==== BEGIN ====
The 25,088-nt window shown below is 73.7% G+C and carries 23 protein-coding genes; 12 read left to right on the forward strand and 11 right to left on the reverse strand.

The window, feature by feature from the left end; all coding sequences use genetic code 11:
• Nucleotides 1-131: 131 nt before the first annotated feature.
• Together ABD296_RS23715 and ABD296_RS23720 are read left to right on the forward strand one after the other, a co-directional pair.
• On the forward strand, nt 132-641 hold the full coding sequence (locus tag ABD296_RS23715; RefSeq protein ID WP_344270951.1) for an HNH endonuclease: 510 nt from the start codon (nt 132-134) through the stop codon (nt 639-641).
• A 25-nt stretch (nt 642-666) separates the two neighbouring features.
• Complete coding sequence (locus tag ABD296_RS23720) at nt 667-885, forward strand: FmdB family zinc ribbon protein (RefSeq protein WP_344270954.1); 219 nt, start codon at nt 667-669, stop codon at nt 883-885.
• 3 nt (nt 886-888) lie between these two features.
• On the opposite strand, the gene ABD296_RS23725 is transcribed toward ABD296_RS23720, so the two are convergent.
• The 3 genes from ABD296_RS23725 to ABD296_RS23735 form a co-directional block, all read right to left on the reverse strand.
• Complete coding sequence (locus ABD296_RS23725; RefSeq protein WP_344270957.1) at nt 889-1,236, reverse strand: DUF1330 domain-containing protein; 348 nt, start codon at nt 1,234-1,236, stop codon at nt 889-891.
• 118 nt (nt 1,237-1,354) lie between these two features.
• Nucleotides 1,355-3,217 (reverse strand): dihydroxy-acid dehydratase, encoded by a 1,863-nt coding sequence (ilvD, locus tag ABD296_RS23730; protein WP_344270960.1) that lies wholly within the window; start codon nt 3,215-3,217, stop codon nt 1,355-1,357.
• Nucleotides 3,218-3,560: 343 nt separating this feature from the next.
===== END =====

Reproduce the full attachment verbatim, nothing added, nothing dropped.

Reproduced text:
The 25,088-nt window shown below is 73.7% G+C and carries 23 protein-coding genes; 12 read left to right on the forward strand and 11 right to left on the reverse strand.

The window, feature by feature from the left end; all coding sequences use genetic code 11:
• Nucleotides 1-131: 131 nt before the first annotated feature.
• Together ABD296_RS23715 and ABD296_RS23720 are read left to right on the forward strand one after the other, a co-directional pair.
• On the forward strand, nt 132-641 hold the full coding sequence (locus tag ABD296_RS23715; RefSeq protein ID WP_344270951.1) for an HNH endonuclease: 510 nt from the start codon (nt 132-134) through the stop codon (nt 639-641).
• A 25-nt stretch (nt 642-666) separates the two neighbouring features.
• Complete coding sequence (locus tag ABD296_RS23720) at nt 667-885, forward strand: FmdB family zinc ribbon protein (RefSeq protein WP_344270954.1); 219 nt, start codon at nt 667-669, stop codon at nt 883-885.
• 3 nt (nt 886-888) lie between these two features.
• On the opposite strand, the gene ABD296_RS23725 is transcribed toward ABD296_RS23720, so the two are convergent.
• The 3 genes from ABD296_RS23725 to ABD296_RS23735 form a co-directional block, all read right to left on the reverse strand.
• Complete coding sequence (locus ABD296_RS23725; RefSeq protein WP_344270957.1) at nt 889-1,236, reverse strand: DUF1330 domain-containing protein; 348 nt, start codon at nt 1,234-1,236, stop codon at nt 889-891.
• 118 nt (nt 1,237-1,354) lie between these two features.
• Nucleotides 1,355-3,217 (reverse strand): dihydroxy-acid dehydratase, encoded by a 1,863-nt coding sequence (ilvD, locus tag ABD296_RS23730; protein WP_344270960.1) that lies wholly within the window; start codon nt 3,215-3,217, stop codon nt 1,355-1,357.
• Nucleotides 3,218-3,560: 343 nt separating this feature from the next.